Advancing general practice nursing in Australia: roles and responsibilities of primary healthcare organisationsRiki Lane A F , Elizabeth Halcomb B , Lisa McKenna C , Nicholas Zwar D , Lucio Naccarella E , Gawaine Powell Davies D and Grant Russell A
A Southern Academic Primary Care Research Unit and School of Primary Health Care, Monash University, Building 1, 270 Ferntree Gully Road, Notting Hill, Vic. 3168, Australia. Email: email@example.com
B School of Nursing, University of Wollongong, Building 41, Northfields Avenue, Wollongong, NSW 2522, Australia. Email: firstname.lastname@example.org
C School of Nursing and Midwifery, Monash University, Building 13C, Clayton, Vic. 3800, Australia. Email: email@example.com
D Centre for Primary Health Care and Equity and School of Public Health and Community Medicine, Level 3, AGSM Building, University of New South Wales, Sydney, NSW 2052, Australia. Email: firstname.lastname@example.org; email@example.com
E Health Systems and Workforce Unit, Melbourne School of Population and Global Health, Centre for Health Policy, The University of Melbourne, 207 Bouverie Street, Carlton, Vic. 3053, Australia. Email: firstname.lastname@example.org
F Corresponding author. Email: email@example.com
Australian Health Review 41(2) 127-132 https://doi.org/10.1071/AH15239
Submitted: 19 December 2015 Accepted: 29 February 2016 Published: 21 April 2016
Objectives Given increased numbers and enhanced responsibilities of Australian general practice nurses, we aimed to delineate appropriate roles for primary health care organisations (PHCOs) to support this workforce.
Methods A two-round online Delphi consensus process was undertaken between January and June 2012, informed by literature review and key informant interviews. Participants were purposively selected and included decision makers from government and professional organisations, educators, researchers and clinicians from five Australian states and territories
Results Of 56 invited respondents, 35 (62%) and 31 (55%) responded to the first and second invitation respectively. Participants reached consensus on five key roles for PHCOs in optimising nursing in general practice: (1) matching workforce size and skills to population needs; (2) facilitating leadership opportunities; (3) providing education and educational access; (4) facilitating integration of general practice with other primary care services to support interdisciplinary care; and (5) promoting advanced nursing roles. National concerns, such as limited opportunities for postgraduate education and career progression, were deemed best addressed by national nursing organisations, universities and peak bodies.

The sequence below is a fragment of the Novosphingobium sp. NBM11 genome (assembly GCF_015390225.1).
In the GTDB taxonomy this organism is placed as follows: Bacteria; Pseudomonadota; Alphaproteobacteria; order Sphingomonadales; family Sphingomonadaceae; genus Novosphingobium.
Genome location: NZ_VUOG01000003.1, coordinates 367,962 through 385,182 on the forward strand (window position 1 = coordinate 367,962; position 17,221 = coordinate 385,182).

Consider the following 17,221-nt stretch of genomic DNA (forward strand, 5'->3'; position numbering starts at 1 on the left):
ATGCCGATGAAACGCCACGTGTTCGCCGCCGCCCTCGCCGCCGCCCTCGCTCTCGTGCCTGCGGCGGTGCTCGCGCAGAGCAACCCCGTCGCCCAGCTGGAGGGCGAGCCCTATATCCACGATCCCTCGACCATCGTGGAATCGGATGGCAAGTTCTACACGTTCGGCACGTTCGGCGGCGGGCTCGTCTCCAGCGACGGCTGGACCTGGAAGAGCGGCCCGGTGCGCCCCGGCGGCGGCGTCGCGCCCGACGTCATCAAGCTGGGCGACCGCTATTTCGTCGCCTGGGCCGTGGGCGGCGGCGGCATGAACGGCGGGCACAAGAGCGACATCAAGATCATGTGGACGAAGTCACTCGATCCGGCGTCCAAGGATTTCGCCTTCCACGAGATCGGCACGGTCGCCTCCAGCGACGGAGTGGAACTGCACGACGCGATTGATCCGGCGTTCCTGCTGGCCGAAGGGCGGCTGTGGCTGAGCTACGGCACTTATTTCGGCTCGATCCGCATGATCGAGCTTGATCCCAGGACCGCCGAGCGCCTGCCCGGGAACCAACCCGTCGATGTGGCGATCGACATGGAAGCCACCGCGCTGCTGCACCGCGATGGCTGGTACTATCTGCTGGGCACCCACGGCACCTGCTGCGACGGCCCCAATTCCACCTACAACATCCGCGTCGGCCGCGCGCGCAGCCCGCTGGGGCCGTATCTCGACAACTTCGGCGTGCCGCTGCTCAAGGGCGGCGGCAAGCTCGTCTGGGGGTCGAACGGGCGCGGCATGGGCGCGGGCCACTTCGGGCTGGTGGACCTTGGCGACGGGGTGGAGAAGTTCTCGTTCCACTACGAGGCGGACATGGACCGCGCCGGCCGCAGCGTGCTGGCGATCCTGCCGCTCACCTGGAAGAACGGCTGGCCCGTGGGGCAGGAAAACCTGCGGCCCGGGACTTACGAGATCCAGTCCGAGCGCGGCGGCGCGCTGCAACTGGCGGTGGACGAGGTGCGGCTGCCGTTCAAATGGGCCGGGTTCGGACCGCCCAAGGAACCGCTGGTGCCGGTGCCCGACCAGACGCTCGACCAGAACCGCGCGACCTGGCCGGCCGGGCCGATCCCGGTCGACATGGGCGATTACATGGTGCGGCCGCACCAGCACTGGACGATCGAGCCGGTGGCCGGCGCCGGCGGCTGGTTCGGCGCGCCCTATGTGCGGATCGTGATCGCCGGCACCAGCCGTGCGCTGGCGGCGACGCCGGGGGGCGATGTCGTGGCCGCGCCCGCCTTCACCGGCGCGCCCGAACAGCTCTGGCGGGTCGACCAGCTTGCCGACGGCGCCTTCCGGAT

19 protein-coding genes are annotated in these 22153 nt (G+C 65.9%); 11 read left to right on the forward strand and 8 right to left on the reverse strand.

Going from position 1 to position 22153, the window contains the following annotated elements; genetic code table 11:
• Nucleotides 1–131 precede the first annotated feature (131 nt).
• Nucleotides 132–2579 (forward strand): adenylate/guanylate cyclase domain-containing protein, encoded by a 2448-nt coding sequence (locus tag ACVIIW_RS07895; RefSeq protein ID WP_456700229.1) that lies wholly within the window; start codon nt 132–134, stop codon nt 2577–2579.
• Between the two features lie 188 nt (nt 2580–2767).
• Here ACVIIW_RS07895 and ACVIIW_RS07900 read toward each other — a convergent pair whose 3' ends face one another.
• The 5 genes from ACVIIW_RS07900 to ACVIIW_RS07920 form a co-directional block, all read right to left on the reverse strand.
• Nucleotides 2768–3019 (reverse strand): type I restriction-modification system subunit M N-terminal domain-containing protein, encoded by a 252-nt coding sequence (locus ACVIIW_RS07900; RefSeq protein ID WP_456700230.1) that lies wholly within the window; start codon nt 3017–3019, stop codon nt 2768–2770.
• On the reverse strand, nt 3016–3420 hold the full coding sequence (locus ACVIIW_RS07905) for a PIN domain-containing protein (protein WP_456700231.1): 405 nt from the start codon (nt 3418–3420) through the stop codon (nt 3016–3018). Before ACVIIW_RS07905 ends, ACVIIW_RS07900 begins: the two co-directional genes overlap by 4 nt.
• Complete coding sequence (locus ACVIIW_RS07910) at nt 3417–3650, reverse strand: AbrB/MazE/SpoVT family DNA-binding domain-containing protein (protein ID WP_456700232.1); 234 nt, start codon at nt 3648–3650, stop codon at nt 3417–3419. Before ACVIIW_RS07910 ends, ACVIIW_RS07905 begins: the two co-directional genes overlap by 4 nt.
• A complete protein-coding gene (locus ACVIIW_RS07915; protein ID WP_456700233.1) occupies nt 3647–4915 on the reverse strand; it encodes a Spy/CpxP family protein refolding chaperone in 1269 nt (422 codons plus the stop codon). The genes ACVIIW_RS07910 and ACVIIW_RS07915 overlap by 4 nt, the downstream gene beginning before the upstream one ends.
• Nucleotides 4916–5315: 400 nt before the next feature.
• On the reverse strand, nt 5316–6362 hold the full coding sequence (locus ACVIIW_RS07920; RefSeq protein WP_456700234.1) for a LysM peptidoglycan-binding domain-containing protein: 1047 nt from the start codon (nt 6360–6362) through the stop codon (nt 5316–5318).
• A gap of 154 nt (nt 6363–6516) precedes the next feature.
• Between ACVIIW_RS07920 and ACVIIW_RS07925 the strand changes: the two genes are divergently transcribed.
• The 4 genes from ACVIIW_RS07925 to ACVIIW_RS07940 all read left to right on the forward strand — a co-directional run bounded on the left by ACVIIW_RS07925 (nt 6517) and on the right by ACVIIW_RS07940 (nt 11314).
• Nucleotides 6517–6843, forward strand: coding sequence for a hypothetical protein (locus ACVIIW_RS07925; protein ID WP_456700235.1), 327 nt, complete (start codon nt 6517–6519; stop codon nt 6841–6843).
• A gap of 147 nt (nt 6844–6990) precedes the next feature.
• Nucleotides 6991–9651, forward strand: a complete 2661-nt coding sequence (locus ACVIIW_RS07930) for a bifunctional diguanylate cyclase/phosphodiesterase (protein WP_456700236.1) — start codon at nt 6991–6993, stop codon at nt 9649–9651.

Conclusions Advancement of nursing in general practice requires system-level support from a range of organisations. PHCOs play a significant role in education and leadership development for nurses and linking national nursing organisations with general practices.
What is known about the topic? The role of nurses in Australian general practice has grown in the last decade, yet they face limited career pathways and opportunities for career advancement. Some nations have forged interprofessional primary care teams that use nurses’ skills to the full extent of their scope of practice. PHCOs have played important roles in the development of general practice nursing in Australia and internationally.
What does this paper add? This study delineates organisational support roles for PHCOs in strengthening nurses’ roles and career development in Australian general practice.
What are the implications for practitioners? Effective implementation of appropriate responsibilities by PHCOs can assist development of the primary care nursing workforce.
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